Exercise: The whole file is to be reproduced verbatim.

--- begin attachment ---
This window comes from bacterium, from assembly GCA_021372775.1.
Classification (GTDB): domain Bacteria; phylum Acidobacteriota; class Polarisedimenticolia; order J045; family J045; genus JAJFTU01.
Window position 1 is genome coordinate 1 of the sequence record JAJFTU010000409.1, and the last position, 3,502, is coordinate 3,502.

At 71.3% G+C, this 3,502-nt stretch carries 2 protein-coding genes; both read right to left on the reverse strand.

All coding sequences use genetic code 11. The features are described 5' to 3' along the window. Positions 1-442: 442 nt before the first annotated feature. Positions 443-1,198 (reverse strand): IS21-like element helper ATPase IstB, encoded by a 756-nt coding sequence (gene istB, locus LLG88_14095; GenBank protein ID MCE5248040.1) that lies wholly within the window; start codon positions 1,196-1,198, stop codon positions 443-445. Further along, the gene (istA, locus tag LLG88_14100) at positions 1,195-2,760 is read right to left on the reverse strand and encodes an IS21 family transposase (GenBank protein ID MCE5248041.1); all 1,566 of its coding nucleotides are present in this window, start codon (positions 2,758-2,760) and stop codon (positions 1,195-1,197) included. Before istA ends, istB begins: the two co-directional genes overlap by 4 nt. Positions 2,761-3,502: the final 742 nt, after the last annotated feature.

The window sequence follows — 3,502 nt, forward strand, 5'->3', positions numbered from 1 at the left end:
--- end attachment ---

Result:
This window comes from bacterium, from assembly GCA_021372775.1.
Classification (GTDB): domain Bacteria; phylum Acidobacteriota; class Polarisedimenticolia; order J045; family J045; genus JAJFTU01.
Window position 1 is genome coordinate 1 of the sequence record JAJFTU010000409.1, and the last position, 3,502, is coordinate 3,502.

At 71.3% G+C, this 3,502-nt stretch carries 2 protein-coding genes; both read right to left on the reverse strand.

All coding sequences use genetic code 11. The features are described 5' to 3' along the window. Positions 1-442: 442 nt before the first annotated feature. Positions 443-1,198 (reverse strand): IS21-like element helper ATPase IstB, encoded by a 756-nt coding sequence (gene istB, locus LLG88_14095; GenBank protein ID MCE5248040.1) that lies wholly within the window; start codon positions 1,196-1,198, stop codon positions 443-445. Further along, the gene (istA, locus tag LLG88_14100) at positions 1,195-2,760 is read right to left on the reverse strand and encodes an IS21 family transposase (GenBank protein ID MCE5248041.1); all 1,566 of its coding nucleotides are present in this window, start codon (positions 2,758-2,760) and stop codon (positions 1,195-1,197) included. Before istA ends, istB begins: the two co-directional genes overlap by 4 nt. Positions 2,761-3,502: the final 742 nt, after the last annotated feature.

The window sequence follows — 3,502 nt, forward strand, 5'->3', positions numbered from 1 at the left end: